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How to Take Care of Your Type 2 Diabetes

Adding Exercise Into Your Daily Lifestyle

Before you say, "Forget it! I don't exercise!" keep reading. You do not have to slave away for hours in the gym or run marathons to take the best care of your type 2 diabetes. In fact, small efforts can make a big difference.
 
By simply starting off with a few minutes a day -- 30 minutes really is all you need -- you can start making huge strides in controlling your blood sugar levels. And you can even have fun doing it! It doesn't have to be a chore or something you dread. You don't even need to do those 30 minutes all at once; for example, you can take three 10-minute brisk walks during the day. And one of the best parts of all this is that exercise lowers blood sugar levels.
 
As you slowly incorporate physical activity into your daily life, you can start to increase the time you spend doing it, as well as the intensity. So what does this look like? For starters, you can simply make a conscious effort to get moving more. This can include taking the stairs instead of the elevator, or parking at the end of the parking lot and walking into the store. Transform the way you think about physical exertion; look for ways to get more of it, not avoid it.
 
Eventually, you can start adding some aerobic exercise into your routine. You can start off slowly, with maybe 5 to 10 minutes a day, and then add a little more time each week. Ultimately, the goal is to get in 30 minutes of aerobic activity at least five days a week, with a goal of 150 minutes of moderate-intensity aerobic activity each week.
 
Again, before you roll your eyes or tune out, remember this doesn't have to be something you hate. If you don't like to run, don't run. Pick an activity that you enjoy, such as swimming, ice skating, or even going for a bike ride. Think back to the activities you loved as a child. And again, you can split these minutes up throughout the day.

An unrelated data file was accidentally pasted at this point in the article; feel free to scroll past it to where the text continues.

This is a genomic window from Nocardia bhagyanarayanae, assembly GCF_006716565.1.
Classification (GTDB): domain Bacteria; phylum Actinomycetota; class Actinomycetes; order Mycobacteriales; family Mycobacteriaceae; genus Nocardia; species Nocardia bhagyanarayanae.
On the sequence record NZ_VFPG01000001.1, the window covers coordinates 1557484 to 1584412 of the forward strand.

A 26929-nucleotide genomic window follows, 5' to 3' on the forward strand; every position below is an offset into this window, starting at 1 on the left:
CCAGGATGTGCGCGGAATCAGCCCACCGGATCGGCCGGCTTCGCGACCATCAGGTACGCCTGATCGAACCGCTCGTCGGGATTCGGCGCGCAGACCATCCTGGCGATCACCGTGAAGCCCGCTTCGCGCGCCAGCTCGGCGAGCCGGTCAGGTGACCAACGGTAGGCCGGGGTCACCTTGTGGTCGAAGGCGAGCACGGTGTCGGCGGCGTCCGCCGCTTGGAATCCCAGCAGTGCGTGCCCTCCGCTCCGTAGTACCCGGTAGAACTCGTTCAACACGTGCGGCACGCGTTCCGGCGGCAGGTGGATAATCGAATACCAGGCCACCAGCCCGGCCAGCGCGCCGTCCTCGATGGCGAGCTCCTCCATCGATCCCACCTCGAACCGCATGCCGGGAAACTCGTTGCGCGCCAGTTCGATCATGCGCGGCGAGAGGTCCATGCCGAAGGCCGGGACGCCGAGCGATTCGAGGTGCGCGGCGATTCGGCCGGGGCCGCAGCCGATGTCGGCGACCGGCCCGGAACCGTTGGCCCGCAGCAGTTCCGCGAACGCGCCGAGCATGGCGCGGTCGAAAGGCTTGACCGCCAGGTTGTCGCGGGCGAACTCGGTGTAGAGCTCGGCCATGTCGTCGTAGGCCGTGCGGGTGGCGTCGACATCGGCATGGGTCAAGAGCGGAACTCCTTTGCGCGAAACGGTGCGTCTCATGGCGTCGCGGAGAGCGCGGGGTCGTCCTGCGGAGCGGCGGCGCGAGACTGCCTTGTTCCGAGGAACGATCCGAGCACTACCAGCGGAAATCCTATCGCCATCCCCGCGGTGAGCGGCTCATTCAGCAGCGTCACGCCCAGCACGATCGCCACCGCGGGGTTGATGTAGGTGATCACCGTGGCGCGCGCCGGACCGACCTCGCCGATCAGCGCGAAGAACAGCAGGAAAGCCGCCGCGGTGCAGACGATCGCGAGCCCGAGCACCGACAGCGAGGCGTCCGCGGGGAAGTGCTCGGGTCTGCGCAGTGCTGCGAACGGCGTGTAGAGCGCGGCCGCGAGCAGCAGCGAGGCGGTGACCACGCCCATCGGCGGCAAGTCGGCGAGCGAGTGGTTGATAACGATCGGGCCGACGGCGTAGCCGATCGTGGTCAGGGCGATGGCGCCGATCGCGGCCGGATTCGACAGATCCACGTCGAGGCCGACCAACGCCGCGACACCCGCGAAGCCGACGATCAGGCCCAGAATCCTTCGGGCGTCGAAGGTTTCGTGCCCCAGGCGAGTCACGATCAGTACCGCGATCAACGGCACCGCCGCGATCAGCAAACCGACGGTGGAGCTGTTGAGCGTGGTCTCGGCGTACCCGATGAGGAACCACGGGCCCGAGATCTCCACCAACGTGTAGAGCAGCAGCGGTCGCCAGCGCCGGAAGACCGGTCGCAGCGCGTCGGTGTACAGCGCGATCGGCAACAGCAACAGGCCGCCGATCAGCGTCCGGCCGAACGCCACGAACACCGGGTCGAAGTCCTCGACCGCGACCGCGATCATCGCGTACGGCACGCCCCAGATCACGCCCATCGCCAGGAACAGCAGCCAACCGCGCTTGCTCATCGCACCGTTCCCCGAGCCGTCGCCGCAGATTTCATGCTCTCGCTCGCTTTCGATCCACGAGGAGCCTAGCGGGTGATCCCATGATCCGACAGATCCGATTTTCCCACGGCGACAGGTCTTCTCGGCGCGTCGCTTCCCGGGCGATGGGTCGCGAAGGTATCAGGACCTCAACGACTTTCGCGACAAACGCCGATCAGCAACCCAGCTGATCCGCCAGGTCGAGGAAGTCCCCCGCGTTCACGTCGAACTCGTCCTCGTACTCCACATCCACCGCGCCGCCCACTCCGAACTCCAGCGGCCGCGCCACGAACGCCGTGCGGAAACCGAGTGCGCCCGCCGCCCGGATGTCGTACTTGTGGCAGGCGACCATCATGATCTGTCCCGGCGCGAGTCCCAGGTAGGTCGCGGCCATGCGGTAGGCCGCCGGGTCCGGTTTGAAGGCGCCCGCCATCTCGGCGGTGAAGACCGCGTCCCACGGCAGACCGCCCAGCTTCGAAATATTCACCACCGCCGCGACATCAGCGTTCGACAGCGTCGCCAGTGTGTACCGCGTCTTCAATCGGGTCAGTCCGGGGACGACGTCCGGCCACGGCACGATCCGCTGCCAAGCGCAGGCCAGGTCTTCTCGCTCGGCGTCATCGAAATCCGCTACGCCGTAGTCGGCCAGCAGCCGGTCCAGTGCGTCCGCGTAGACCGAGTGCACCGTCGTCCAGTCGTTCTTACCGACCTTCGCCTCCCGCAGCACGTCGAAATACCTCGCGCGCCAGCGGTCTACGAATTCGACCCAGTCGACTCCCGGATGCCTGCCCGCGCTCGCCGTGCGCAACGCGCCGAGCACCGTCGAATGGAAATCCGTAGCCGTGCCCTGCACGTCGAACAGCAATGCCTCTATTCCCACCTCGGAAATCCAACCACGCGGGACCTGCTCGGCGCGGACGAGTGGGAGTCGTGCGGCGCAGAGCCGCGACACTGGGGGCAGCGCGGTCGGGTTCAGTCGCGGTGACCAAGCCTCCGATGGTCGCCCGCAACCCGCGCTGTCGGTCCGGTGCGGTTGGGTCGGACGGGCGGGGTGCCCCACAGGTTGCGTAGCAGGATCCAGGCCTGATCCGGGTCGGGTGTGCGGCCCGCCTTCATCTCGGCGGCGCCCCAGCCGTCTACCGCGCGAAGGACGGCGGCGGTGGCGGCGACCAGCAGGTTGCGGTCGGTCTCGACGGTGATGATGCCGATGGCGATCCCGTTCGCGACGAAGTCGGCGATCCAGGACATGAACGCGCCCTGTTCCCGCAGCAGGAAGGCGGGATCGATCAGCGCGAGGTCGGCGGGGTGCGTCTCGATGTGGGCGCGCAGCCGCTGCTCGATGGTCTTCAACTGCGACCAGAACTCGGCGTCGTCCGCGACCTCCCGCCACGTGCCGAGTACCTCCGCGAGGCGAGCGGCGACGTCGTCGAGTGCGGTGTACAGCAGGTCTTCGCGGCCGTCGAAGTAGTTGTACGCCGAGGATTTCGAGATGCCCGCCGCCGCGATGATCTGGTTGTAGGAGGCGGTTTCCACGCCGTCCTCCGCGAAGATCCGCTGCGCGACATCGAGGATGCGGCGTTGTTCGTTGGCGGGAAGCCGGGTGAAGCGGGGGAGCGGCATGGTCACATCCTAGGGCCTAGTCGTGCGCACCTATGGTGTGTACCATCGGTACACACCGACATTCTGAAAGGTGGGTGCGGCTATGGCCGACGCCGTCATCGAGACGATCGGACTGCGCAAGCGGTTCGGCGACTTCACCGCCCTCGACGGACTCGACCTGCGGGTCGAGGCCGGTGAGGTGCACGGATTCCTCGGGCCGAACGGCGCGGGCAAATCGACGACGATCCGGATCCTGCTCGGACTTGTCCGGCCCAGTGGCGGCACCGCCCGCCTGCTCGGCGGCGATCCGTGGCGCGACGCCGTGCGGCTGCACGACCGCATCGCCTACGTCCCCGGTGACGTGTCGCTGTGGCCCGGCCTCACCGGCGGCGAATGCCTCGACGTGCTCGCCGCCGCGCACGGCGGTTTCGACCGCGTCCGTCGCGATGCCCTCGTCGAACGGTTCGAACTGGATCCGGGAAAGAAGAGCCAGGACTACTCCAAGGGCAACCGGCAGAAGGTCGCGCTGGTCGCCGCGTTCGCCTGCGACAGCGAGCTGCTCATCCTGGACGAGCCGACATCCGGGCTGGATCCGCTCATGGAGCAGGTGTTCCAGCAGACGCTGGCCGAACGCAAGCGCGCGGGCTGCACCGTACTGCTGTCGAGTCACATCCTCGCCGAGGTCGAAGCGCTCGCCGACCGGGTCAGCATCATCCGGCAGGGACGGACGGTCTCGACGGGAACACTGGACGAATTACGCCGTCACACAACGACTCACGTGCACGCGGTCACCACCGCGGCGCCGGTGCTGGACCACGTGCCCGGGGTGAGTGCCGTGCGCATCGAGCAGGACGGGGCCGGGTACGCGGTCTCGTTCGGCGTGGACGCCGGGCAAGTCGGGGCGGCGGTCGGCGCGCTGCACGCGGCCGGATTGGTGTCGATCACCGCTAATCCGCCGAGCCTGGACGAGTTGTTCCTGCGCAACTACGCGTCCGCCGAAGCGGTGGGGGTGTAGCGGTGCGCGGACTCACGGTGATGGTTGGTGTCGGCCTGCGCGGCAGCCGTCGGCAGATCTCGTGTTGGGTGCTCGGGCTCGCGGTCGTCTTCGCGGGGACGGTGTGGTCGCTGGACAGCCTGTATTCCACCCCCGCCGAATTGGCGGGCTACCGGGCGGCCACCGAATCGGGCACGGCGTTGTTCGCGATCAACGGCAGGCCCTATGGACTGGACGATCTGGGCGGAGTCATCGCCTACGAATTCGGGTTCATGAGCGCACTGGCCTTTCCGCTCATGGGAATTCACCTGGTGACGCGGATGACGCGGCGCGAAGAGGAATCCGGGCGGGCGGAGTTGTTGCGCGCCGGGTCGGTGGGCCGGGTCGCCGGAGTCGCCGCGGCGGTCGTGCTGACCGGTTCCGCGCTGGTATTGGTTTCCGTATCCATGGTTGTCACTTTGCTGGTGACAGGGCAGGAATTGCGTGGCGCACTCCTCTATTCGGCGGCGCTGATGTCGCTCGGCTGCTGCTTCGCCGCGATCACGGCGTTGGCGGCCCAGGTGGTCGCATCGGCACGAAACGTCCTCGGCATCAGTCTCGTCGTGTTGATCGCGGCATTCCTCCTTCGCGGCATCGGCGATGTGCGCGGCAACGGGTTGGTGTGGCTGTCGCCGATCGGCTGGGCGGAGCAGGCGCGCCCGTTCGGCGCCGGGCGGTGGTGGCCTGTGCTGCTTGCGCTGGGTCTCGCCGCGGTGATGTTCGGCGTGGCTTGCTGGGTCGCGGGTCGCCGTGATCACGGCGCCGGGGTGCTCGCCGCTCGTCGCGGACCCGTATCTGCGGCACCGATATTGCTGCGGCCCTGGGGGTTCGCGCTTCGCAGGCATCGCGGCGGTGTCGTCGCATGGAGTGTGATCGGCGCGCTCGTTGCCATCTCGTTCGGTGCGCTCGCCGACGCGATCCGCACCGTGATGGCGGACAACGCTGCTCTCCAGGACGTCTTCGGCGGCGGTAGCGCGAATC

It is also recommended for those with type 2 diabetes to try to incorporate some strength training (resistance) exercises. The goal for many people is to include these exercises at least two days of the week, with a minimum of 8 to 10 exercises that involve the major muscle groups. This would include three sets of 10 to 15 repetitions, with two to three minutes of rest in between sets.
 
Flexibility and balancing exercises are also often recommended for those with type 2 diabetes. Things such as yoga, tai chi, and Pilates can be great for helping to strengthen those core muscles and improve balance, which means fewer falls and broken bones.
 
Not only can exercise help to control blood sugar levels, it also provides your body with numerous other benefits, such as relieving stress, lowering your blood pressure, reducing cholesterol levels, and making your heart and bones strong.
 
If you want to take the best care of your type 2 diabetes, diet and exercise are a vital part of your treatment (see Being Active With Type 2 Diabetes).
 
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